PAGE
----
I do not eat meat. As one may imagine, whenever I arrive at this topic in a conversation, I always get this reply: “So you are a vegetarian.” This is a fairly safe conclusion. People who do not eat meat are vegetarians (taken in general, without the various definitions depending on peculiar traits); Tavi does not eat meat, so Tavi is a vegetarian. However, I always reply with “no, I am not a vegetarian.”
Needless to say, my interlocutors are always confused and look at me with mistrust. Answers vary from “so you do eat meat” to “you’re funny…” The conversation may get into details, and I explain that I claim that I am not a vegetarian because the term “vegetarian” carries a lot of baggage (including political baggage) and that I prefer to avoid being placed into a category. For me, I am a human being who happens not to eat meat.
I have written about our temptation of justice, and this temptation to give definitions to people is much related to it (I just called a good friend a “moralism hunter”). We usually know by defining things, by placing them on the map of our understanding, so we give them names which presumably would describe their nature. In this process, we use the verb to be in various ways, so that, departing from what may be the nature of things, we move at times to their qualities or to their actions. Without much thought, we move on to considering the nature of these things as the nature of these qualities or of these actions. So I would be a vegetarian. But what does a vegetarian mean other than a human being who engages in certain actions–in this case, that of getting his nourishment from things other than meat?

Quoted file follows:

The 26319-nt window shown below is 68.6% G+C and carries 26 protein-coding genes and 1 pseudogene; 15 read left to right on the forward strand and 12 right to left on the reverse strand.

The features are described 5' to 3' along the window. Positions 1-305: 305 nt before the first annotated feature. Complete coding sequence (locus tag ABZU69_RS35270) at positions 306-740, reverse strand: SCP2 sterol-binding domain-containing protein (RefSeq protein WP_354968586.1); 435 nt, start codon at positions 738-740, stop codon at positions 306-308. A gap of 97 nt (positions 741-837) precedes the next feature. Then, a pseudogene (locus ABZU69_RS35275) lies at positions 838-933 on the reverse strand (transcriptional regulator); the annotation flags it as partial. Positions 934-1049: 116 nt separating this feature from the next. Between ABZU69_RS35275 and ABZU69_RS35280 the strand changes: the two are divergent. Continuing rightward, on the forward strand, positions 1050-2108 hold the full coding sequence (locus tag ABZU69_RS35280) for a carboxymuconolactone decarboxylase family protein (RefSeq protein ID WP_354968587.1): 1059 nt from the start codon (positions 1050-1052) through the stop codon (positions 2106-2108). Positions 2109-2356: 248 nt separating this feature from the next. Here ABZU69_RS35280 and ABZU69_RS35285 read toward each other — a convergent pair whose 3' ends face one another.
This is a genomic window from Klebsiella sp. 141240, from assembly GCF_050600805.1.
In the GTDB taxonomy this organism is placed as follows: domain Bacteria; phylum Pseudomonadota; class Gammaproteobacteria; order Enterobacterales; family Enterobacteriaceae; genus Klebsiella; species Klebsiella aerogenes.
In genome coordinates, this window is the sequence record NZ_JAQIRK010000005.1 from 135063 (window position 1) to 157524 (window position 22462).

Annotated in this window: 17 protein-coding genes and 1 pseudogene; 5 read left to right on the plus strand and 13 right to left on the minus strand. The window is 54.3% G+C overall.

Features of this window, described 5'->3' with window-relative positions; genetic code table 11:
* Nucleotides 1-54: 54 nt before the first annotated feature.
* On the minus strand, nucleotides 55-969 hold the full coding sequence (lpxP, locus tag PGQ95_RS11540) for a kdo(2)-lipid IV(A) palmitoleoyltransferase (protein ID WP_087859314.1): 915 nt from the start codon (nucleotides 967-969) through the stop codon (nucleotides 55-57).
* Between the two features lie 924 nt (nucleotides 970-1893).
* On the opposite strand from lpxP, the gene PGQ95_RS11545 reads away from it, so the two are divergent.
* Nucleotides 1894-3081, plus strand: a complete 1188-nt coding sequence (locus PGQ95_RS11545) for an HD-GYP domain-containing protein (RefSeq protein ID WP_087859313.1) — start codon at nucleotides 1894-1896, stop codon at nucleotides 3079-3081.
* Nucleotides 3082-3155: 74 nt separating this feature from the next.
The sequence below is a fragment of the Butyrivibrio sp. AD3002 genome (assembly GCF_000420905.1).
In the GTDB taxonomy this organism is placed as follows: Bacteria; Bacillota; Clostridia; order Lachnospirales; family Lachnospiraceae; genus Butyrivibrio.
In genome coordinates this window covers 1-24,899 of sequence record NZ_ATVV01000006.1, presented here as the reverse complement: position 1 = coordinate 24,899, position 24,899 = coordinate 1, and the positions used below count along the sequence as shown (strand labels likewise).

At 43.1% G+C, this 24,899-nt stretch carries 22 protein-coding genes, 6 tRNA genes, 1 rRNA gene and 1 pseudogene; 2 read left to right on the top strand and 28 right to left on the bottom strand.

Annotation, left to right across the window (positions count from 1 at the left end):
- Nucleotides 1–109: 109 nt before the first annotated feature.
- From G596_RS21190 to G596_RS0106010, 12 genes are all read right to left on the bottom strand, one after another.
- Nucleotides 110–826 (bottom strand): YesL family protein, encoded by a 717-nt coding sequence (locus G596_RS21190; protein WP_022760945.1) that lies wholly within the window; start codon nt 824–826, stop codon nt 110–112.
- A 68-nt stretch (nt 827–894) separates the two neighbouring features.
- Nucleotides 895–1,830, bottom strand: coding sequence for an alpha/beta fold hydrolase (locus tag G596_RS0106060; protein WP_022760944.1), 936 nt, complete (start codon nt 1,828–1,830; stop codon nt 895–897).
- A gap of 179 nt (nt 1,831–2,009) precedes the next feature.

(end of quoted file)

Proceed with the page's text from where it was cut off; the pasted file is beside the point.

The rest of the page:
It is Dostoevsky who always reminds me that all of us, during this life, have moments that lead us into one direction or another. Nevertheless, any event is not the final experience and does not define fully our lives. What really defines us is love, expressed in gestures of kindness that we have hopefully received in our childhood (as Mitya Karamazov) and which, when we are thrown in situations from which we may fall into despair, bring us back to light, as a string of hope that there is some good in this world. Or the string of a spring onion which raises us up from the hell of solitude. (Here is a summary of the spring onion parable from The Brothers Karamazov).
“But bad people are bad people,” I seem to be hearing. What if we say that bad actions are bad actions, and that the actions do not define us fully? Suppose we consider someone of whom we would say that he has always acted righteously, and we define that person as a good human being. Perhaps someone like Alyosha, who seems to be a living saint at the beginning of The Brothers Karamazov, always ready to give himself to others without any second thought. But Alyosha himself could have become a bad person; he goes to Grushenka ready to fall. He says, and I cite from memory, “I came to her because I wanted to be with a wicked person.” And this wicked person “heals” him: she throws him an “onion.” In the absence of this encounter in which a presumably wicked person does something that reminds Alyosha of who he really is, Alyosha could “have become bad” as well. So perhaps we may not be able to call him completely good.
But in this case, if we cannot define people who do good actions as good human beings, why would we define people who engage in bad actions as bad human beings? Maybe they were dealt with very difficult lives; maybe they were dealt with situations that may cause us huge problems, even place us in the impossibility to see the light.
I guess it is always good to throw a spring onion; it’s always good to throw a spring onion even to someone who may seem rotten, because that spring onion may help in curing his or her rottenness. And, one day, the love manifested in giving that spring onion may just be the hand which holds our hand, the hand by which we come out of the sea of oblivion.